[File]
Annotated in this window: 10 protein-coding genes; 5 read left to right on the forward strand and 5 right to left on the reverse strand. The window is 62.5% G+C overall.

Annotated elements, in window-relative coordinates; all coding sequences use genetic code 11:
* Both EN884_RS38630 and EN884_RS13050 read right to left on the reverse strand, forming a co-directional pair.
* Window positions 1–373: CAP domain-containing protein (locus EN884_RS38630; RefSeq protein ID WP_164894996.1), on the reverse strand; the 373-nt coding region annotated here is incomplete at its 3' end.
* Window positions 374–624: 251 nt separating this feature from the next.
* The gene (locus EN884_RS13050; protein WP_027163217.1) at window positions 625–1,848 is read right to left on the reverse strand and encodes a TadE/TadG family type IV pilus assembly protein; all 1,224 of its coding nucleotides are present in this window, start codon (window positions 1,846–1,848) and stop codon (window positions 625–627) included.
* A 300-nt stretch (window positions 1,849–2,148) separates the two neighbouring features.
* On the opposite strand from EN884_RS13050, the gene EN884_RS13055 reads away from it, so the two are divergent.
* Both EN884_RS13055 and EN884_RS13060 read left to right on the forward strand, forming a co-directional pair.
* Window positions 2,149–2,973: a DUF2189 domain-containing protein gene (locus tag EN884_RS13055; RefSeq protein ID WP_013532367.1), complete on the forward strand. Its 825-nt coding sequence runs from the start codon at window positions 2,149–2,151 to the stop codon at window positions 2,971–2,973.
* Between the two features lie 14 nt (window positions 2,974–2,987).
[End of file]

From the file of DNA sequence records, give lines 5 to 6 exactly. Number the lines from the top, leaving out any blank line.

* Window positions 374–624: 251 nt separating this feature from the next.
* The gene (locus EN884_RS13050; protein WP_027163217.1) at window positions 625–1,848 is read right to left on the reverse strand and encodes a TadE/TadG family type IV pilus assembly protein; all 1,224 of its coding nucleotides are present in this window, start codon (window positions 1,846–1,848) and stop codon (window positions 625–627) included.